BY MIKE STEVENS
Western Outdoor News had boots on the ground in three zones during the trout opener, and while I hope you appreciated that coverage in our last issue, the “who caught what on what” along with all that wind drama, what was missing in that are the personal takeaways I came back down 395 with. Mental notes for my own Sierra trips (the ones I have to use actual vacation days for and get to, you know, fish hard) that will come in handy when formulating a playbook for both on and off the water.
It was cool having more places to fish in the days leading up to the opener as a result of new regs opening more water to year-round trout fishing. We did hit my normal pre-opener spots in the Owens Valley, including the Lower Owens River and the historical “early-opener” creeks between Lone Pine and Independence, but we actually did best on brown trout in some of the canals around Bishop. I also swung by Intake II on Friday expecting to see anglers shoulder-to-shoulder trying to take advantage of the new Fishmas Eve opportunity, but there was actually plenty of room to work with. I picked up a few rainbows on a jig and was told several times that the fishing was way better the day before when it was snowing. Because, of course it was.
However, it was a bummer not being able to take a few swings on Lower McGee and Convict Creek (downstream of 395). With the new regs, they now open on the last Saturday before Memorial Day (along with other tributary waters of Crowley Lake and Rush Creek in the June Lake Loop). In all cases, it changed to protect key spawning waters at that point in the season, so, I’ll be a team player. Even though it removes a couple spots from my late-April hit list, it’s a positive update overall.
Tried a new(er) brewery in Mammoth: Distant Brewing. I only had time for one pint before I had to head back down to cover the wind-dominated opener on Crowley and Convict, but it was amazing. And the guys I met there said the same about everything they tried. I’ll always be loyal to Mammoth Brewing since I’ve been a fan from the beginning, but I’m never one to complain about options.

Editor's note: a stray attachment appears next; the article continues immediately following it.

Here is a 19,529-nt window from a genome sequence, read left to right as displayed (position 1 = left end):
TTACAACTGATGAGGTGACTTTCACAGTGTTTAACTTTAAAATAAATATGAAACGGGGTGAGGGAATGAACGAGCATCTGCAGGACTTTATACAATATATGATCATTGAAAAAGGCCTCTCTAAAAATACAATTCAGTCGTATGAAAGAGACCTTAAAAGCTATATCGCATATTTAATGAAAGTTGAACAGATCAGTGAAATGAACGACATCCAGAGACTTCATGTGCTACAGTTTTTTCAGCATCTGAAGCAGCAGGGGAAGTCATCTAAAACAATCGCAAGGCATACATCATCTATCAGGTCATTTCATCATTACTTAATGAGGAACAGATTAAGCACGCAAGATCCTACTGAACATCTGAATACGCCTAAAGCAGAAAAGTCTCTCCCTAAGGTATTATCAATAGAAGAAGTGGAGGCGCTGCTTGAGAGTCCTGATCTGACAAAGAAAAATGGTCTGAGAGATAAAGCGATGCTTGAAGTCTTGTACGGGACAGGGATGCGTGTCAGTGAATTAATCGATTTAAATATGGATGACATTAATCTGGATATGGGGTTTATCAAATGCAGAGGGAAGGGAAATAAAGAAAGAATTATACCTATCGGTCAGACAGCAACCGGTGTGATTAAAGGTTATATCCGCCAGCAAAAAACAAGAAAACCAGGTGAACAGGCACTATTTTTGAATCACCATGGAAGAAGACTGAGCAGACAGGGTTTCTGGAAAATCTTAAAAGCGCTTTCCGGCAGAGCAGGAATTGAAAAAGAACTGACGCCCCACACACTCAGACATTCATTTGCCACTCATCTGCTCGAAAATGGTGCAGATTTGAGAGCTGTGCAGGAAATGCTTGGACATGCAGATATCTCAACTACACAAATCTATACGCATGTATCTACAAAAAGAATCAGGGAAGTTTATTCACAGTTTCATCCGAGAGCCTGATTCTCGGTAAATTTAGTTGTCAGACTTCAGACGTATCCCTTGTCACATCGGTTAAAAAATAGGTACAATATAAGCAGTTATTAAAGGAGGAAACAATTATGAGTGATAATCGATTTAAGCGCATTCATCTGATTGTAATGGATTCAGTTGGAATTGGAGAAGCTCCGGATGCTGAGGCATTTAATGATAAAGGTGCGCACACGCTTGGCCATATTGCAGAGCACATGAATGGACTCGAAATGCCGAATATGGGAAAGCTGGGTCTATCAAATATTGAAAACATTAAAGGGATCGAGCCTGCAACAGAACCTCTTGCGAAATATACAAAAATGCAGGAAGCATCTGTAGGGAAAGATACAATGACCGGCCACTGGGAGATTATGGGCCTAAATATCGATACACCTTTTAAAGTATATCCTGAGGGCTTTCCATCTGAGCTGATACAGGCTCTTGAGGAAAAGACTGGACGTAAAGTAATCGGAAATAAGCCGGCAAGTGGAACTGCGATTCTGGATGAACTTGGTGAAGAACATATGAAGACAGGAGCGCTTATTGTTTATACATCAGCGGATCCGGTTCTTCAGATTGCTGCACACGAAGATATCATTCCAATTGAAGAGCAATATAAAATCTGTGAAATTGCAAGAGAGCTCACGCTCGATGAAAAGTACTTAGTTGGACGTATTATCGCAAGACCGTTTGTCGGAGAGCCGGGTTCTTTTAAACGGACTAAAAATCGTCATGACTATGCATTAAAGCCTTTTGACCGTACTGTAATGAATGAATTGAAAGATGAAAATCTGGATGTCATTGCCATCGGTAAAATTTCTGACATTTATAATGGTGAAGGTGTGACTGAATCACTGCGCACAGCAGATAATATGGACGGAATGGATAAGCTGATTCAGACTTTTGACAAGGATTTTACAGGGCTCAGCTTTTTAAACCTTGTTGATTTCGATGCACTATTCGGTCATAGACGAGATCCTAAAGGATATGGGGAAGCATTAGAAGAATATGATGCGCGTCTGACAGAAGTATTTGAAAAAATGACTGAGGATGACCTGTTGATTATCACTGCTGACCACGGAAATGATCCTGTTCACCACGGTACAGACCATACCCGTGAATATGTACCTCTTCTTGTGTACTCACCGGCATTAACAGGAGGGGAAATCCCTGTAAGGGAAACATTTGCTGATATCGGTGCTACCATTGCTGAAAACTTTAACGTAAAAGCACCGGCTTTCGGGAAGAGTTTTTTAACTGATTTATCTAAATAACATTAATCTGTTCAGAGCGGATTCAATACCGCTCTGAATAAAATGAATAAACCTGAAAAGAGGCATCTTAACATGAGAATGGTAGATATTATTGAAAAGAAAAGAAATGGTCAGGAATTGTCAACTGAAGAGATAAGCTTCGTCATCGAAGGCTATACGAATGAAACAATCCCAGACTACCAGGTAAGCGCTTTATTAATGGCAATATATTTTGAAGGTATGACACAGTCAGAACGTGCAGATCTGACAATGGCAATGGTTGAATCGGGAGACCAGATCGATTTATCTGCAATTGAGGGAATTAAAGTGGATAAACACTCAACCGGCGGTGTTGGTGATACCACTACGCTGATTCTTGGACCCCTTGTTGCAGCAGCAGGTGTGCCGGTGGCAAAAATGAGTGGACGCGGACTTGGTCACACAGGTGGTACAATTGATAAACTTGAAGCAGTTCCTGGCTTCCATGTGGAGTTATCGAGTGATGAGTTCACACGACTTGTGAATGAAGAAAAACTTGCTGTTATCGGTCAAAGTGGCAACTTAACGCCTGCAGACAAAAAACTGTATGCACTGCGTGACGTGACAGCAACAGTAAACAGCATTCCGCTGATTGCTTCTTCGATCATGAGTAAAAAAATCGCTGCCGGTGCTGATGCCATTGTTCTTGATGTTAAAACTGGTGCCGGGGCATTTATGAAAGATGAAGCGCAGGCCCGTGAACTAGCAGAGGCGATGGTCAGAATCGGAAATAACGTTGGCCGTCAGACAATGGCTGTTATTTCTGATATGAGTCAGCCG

When people say the Eastern Sierra is “not getting stocked” this year, I’m not sure if it’s just a matter of being incredibly misinformed or just grasping for excuses NOT to go, or, some combination of both. Prior to the opener, I touched on where trout will be coming from as well as how what that budget is in some cases.
After this recent visit, I now know there are even more avenues of Sierra trout stocking than I knew about. This above and beyond the stocking of the premium Desert Springs
(Oregon) trout courtesy of Mono County, Mammoth Lakes, the Bridgeport Fishery Enhancement Program, etc. Way more individual resorts/marinas are doing it on their own (Convict Lake got started before the Opener, as an example) than I knew about.
And yeah, three hatcheries had to shut down and restart from scratch, but that did not include the Hot Creek Hatchery which also stocks the region. Short version: the Eastern Sierra is getting stocked with plenty of trout this year.
There was a lot of confusion regarding the new regs, especially in the days leading up to Opening Day. The confused included anglers, tackle shop employees , and even game wardens. Make sure you’re up to speed at least on the spots you fish. Focus specifically on your spots, and it’s a lot less overwhelming.
Shameless plugs based on my 395 travels alone: Whitney Portal Hotel/Hostel and Store. Cheap, comfy and clean on-the-way-up lodging right on the highway with a view of Mt. Whitney. Make sure you get one of the rooms on the front of the building for the view. Vibra’s Juice Bar in Lone Pine is a new spot that came through in the clutch for non gut-bomb grub (breaking up multiple days of nothing but gut-bomb grub) and “serious gourmet” coffee. Seasons 4 Condos, Liberty Bar, The Outlaw Saloon/John’s Pizza Works in Mammoth Lakes as well as the aforementioned Distant Brewing in addition to Mammoth Lakes Brewing.